There is nothing wrong with articulating specific petitions when you pray. We have as examples the Prayer of the Faithful in Mass (right after we recite the Creed), and we have the Our Father (which can be used as a model prayer) and the Hail Mary, both of which ask for specific things. Explicit petitionary prayer is biblical, as this example from Daniel 9 shows:
I prayed to the LORD, my God, and confessed, “Ah, Lord, great and awesome God, you who keep your merciful covenant toward those who love you and observe your commandments!
We have sinned, been wicked and done evil; we have rebelled and departed from your commandments and your laws.
We have not obeyed your servants the prophets, who spoke in your name to our kings, our princes, our fathers, and all the people of the land.
Justice, O Lord, is on your side; we are shamefaced even to this day: the men of Judah, the residents of Jerusalem, and all Israel, near and far, in all the countries to which you have scattered them because of their treachery toward you.
O LORD, we are shamefaced, like our kings, our princes, and our fathers, for having sinned against you.
But yours, O Lord, our God, are compassion and forgiveness! Yet we rebelled against you
and paid no heed to your command, O LORD, our God, to live by the law you gave us through your servants the prophets.
Because all Israel transgressed your law and went astray, not heeding your voice, the sworn malediction, recorded in the law of Moses, the servant of God, was poured out over us for our sins.
You carried out the threats you spoke against us and against those who governed us, by bringing upon us in Jerusalem the greatest calamity that has ever occurred under heaven.
3 As it is written in the law of Moses, this calamity came full upon us. As we did not appease the LORD, our God, by turning back from our wickedness and recognizing his constancy,
so the LORD kept watch over the calamity and brought it upon us. You, O LORD, our God, are just in all that you have done, for we did not listen to your voice.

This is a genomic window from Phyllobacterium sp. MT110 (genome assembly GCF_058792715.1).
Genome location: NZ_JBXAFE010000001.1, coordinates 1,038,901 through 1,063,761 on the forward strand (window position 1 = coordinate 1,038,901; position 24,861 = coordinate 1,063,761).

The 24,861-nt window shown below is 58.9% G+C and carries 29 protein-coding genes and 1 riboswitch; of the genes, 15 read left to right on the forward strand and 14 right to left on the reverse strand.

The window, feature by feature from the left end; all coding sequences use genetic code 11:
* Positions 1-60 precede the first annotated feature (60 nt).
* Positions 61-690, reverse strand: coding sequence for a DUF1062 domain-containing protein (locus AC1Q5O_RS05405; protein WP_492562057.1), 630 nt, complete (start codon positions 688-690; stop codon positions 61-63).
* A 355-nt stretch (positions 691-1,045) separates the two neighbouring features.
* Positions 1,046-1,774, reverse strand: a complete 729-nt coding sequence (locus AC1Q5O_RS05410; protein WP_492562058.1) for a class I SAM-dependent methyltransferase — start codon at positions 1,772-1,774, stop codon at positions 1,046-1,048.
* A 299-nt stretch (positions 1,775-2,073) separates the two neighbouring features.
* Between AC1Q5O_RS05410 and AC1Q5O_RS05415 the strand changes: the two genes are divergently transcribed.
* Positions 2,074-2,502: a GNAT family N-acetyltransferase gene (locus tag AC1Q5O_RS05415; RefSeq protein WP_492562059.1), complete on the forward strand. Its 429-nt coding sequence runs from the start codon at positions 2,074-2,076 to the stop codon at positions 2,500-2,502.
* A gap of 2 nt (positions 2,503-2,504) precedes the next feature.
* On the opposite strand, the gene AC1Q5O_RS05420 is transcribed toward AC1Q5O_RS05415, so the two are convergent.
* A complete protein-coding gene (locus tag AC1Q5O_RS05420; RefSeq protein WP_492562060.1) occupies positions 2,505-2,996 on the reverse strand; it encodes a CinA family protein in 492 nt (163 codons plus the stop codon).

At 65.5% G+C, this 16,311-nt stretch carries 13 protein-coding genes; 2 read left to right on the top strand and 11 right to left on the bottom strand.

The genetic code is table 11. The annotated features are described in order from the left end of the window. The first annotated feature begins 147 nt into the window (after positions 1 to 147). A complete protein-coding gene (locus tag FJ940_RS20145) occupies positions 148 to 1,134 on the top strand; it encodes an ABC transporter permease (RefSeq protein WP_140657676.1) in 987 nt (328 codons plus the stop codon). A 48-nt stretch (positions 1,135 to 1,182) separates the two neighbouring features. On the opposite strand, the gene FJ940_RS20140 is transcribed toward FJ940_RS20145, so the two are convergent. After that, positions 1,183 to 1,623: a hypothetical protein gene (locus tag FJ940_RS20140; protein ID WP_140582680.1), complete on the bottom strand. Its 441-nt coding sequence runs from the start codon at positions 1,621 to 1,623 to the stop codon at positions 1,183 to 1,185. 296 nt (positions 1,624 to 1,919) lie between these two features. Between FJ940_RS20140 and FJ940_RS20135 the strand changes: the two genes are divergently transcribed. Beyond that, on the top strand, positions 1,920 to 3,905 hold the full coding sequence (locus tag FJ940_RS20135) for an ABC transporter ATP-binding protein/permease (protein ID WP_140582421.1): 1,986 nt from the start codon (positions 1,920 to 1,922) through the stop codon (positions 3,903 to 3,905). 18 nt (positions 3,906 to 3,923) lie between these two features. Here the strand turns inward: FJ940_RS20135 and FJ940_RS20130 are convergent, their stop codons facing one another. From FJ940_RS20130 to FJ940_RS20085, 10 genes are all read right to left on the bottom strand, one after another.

"Now, O Lord, our God, who led your people out of the land of Egypt with a strong hand, and made a name for yourself even to this day, we have sinned, we are guilty.
O Lord, in keeping with all your just deeds, let your anger and your wrath be turned away from your city Jerusalem, your holy mountain. On account of our sins and the crimes of our fathers, Jerusalem and your people have become the reproach of all our neighbors.
Hear, therefore, O God, the prayer and petition of your servant; and for your own sake, O Lord, let your face shine upon your desolate sanctuary.
Give ear, O my God, and listen; open your eyes and see our ruins and the city which bears your name. When we present our petition before you, we rely not on our just deeds, but on your great mercy.
O Lord, hear! O Lord, pardon! O Lord, be attentive and act without delay, for your own sake, O my God, because this city and your people bear your name!”
The best way to learn to pray is to listen to how others form their prayers. Then just start speaking to God in your own words – Greet him, acknowledge his goodness and power, confess your shortcomings in humility, thank him for all the good he has done for you, and ask him to supply your needs and the needs of those who are on your heart. This is commonly summarized by the acronym ACTS: